27 June 2016
It’s estimated that there are more than 100,000 people experiencing homelessness in the United Kingdom, and thousands more ‘hidden homeless’ sleeping rough. According to the Homelessness Monitor, a five-year study by academics from Heriot-Watt and York universities, one in 10 adults in England alone has experienced homelessness at some point in their lives, a fifth of them since 2010.
Homelessness is often preceded by major life events, such as the end of a relationship, unemployment or leaving an institutional setting. Many homeless people have also experienced trauma and abuse. Added to this can be social exclusion, with the general public fearing or not understanding the challenges faced by homeless people.
Some agencies working with homeless people focus on social inclusion to help them integrate back into society. In 2002, former homeless shelter support worker and opera critic Matt Peacock established Streetwise Opera in the UK, offering free weekly singing workshops to people who had experienced homelessness with professional singers teaching performance techniques.
Matt Peacock MBE
CEO, Streetwise Opera
The organisation also stages critically acclaimed opera productions where its participants star alongside professionals.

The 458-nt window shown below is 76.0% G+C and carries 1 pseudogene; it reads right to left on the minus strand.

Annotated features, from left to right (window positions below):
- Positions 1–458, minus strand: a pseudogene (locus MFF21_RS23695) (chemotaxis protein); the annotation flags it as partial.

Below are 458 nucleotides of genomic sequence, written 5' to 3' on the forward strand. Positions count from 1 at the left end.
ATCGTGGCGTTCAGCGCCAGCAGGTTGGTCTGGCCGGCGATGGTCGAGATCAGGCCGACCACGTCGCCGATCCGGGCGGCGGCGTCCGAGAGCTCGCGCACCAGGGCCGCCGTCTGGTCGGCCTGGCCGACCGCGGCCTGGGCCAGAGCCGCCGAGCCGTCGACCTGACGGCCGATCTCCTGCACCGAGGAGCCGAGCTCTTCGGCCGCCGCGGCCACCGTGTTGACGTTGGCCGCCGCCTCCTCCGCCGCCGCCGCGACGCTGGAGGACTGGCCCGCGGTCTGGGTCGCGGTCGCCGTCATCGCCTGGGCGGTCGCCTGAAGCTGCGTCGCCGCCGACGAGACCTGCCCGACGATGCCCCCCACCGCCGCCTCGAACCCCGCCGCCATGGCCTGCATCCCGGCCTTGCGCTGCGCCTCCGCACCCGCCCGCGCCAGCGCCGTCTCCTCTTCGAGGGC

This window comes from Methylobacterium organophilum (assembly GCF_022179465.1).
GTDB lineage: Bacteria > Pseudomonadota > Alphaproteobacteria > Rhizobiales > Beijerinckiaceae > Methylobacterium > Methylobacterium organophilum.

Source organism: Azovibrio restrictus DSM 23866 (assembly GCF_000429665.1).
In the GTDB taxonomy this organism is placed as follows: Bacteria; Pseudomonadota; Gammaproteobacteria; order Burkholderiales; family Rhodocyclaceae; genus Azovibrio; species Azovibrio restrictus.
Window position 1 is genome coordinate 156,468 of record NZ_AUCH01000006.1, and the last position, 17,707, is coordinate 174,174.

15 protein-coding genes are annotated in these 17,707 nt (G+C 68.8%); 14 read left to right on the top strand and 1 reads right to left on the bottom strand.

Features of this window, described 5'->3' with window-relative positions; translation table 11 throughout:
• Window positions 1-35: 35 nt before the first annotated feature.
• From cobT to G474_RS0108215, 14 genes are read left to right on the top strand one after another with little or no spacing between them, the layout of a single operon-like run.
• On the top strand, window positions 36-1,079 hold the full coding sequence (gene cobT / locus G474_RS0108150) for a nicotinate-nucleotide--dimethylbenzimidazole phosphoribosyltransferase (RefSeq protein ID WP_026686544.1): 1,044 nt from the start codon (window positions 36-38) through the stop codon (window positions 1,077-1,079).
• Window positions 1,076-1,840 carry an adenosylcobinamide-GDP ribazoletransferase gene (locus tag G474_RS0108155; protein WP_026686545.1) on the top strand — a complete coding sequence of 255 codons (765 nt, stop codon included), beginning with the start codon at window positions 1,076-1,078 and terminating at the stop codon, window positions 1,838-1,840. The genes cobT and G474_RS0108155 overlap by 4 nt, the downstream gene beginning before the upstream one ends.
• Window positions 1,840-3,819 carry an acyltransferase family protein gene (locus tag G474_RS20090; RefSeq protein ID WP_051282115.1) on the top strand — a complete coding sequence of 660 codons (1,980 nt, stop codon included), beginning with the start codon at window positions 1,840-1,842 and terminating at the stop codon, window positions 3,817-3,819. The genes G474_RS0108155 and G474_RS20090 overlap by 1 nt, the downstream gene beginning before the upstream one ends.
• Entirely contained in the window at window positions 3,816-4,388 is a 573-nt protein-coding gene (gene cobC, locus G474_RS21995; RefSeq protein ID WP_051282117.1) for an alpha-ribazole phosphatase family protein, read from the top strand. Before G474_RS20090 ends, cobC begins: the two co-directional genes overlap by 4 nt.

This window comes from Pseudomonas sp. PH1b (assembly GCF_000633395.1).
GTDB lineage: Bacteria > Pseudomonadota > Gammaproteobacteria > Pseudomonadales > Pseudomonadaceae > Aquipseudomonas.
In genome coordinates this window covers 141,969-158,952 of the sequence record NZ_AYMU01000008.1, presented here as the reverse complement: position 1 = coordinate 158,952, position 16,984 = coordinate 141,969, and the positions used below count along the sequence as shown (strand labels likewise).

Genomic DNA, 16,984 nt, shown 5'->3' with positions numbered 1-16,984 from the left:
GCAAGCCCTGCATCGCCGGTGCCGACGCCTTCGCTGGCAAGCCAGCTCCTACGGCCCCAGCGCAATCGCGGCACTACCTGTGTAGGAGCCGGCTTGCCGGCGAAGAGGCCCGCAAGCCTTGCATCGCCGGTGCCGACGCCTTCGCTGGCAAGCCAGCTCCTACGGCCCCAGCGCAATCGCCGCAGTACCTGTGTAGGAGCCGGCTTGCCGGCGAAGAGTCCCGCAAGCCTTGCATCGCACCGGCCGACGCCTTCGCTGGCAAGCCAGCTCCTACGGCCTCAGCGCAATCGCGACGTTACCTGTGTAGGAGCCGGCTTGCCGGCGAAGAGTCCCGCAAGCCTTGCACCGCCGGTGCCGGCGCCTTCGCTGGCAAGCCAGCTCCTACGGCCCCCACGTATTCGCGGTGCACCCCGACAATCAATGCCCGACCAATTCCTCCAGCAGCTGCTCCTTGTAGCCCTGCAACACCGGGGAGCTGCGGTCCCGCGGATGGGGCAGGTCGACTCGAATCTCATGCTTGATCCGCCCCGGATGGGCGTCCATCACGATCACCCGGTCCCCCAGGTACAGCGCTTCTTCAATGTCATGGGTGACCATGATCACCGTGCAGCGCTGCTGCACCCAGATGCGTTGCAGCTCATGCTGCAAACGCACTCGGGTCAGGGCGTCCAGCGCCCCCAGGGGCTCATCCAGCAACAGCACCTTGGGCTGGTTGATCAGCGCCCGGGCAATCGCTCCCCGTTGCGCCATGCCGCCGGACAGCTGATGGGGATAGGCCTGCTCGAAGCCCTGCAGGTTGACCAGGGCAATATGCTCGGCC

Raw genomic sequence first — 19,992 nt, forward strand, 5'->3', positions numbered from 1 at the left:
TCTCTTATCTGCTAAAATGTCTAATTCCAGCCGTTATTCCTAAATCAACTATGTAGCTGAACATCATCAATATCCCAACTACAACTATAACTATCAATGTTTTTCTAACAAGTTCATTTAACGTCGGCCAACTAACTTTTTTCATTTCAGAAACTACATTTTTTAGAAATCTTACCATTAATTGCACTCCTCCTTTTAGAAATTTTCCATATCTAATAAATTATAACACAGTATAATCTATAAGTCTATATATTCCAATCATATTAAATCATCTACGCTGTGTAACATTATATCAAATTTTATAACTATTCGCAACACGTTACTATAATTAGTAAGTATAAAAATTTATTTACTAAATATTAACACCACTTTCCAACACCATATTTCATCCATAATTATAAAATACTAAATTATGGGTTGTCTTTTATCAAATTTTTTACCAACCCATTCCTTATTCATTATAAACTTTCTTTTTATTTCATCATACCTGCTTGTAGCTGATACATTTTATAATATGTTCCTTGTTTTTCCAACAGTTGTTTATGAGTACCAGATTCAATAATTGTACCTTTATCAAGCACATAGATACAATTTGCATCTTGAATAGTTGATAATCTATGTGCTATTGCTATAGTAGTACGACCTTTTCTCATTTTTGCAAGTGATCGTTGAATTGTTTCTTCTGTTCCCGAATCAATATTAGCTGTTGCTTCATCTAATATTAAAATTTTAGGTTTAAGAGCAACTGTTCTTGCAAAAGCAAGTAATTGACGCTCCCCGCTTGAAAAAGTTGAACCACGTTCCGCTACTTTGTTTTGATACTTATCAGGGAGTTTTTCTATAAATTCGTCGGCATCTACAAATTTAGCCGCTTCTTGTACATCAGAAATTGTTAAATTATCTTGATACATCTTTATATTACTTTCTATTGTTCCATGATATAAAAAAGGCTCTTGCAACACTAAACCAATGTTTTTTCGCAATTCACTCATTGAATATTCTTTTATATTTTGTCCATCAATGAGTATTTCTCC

Group singing is at the core of Streetwise Opera and has been documented to improve wellbeing, boost the immune system, reduce anxiety and stress, help people cope with chronic pain and lessen depression and loneliness.
A meeting between Streetwise and the Macquarie Group Foundation in 2007 progressed to a long-term, multi-level partnership. This subsequently led to:
Macquarie staff and the Foundation have contributed £480,000 to Streetwise, as well as more than 1,000 volunteer hours and in-kind support worth in excess of £50,000.
The Macquarie Choir and the Streetwise Opera ensemble also performed together during Macquarie’s 2015 Foundation Week, raising over £700 in donations for Streetwise’s work.
From a one-man start-up idea, Streetwise Opera has grown into an award-winning organisation with worldwide recognition and a 15-strong staff team.
Weekly music programs are held in homeless centres and arts and community venues across England. Participants sing and act, with specially trained professional singers teaching performance techniques to boost confidence.
The organisation also stages critically acclaimed opera productions where its performers star alongside professionals. Productions have toured worldwide from New York to Beijing and at high-profile festivals, promoting more positive attitudes towards homeless people.
From the perspective of Streetwise participants:
Source: Streetwise Opera, March 2016
Photo credit: Alan Kerr